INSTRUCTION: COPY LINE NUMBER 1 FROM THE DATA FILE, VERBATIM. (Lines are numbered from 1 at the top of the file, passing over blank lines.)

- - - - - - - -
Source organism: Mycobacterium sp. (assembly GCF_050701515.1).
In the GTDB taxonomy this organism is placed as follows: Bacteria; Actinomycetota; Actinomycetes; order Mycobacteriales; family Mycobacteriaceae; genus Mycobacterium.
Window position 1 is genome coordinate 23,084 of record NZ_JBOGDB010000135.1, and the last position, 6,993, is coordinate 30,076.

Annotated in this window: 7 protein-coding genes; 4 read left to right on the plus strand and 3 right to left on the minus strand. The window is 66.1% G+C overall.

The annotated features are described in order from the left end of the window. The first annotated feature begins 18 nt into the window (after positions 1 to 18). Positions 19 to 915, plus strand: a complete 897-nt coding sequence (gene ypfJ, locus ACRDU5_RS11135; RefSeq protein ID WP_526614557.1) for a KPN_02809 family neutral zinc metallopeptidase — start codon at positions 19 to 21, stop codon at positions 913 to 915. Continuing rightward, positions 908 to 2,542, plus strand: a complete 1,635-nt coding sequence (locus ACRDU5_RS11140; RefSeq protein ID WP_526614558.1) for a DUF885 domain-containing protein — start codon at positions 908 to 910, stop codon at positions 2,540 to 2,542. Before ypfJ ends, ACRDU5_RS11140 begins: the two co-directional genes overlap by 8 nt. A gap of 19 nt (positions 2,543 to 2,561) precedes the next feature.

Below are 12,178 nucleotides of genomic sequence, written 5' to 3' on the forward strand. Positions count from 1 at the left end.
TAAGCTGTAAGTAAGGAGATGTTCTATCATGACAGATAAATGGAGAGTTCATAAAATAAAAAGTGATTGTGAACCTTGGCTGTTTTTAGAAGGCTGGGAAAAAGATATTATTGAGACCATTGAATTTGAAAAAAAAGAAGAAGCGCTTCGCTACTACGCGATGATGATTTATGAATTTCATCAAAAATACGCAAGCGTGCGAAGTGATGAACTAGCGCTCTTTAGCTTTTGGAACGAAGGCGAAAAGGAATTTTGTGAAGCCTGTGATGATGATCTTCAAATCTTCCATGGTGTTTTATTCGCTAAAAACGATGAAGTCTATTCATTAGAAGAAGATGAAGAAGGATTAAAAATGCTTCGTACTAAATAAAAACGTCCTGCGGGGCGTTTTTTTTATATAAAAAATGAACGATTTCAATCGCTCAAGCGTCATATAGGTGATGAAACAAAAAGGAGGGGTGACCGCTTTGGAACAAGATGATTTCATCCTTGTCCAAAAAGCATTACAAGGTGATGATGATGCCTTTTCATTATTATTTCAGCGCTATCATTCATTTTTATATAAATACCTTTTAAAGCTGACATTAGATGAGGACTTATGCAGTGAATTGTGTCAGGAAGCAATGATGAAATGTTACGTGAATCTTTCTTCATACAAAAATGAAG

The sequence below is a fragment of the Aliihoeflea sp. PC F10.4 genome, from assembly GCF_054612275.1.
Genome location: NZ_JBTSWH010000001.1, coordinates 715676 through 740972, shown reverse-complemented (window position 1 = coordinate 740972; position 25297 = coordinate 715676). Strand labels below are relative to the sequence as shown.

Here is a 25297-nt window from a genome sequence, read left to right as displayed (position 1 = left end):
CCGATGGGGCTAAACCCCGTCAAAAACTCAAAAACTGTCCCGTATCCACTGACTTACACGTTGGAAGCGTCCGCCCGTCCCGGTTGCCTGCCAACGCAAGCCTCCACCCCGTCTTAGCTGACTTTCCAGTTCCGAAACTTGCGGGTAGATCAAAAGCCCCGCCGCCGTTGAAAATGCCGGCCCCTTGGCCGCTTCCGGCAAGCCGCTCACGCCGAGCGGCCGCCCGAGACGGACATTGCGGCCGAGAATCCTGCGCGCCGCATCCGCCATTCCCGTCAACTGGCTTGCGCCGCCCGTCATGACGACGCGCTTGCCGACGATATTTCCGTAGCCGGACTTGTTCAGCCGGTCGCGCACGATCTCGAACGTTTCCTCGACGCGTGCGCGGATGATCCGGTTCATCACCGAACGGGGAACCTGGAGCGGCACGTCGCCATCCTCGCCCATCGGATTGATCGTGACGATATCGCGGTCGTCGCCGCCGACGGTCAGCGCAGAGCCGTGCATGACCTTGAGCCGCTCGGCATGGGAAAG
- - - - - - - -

Source organism: Mycobacterium sp. (assembly GCF_050701515.1).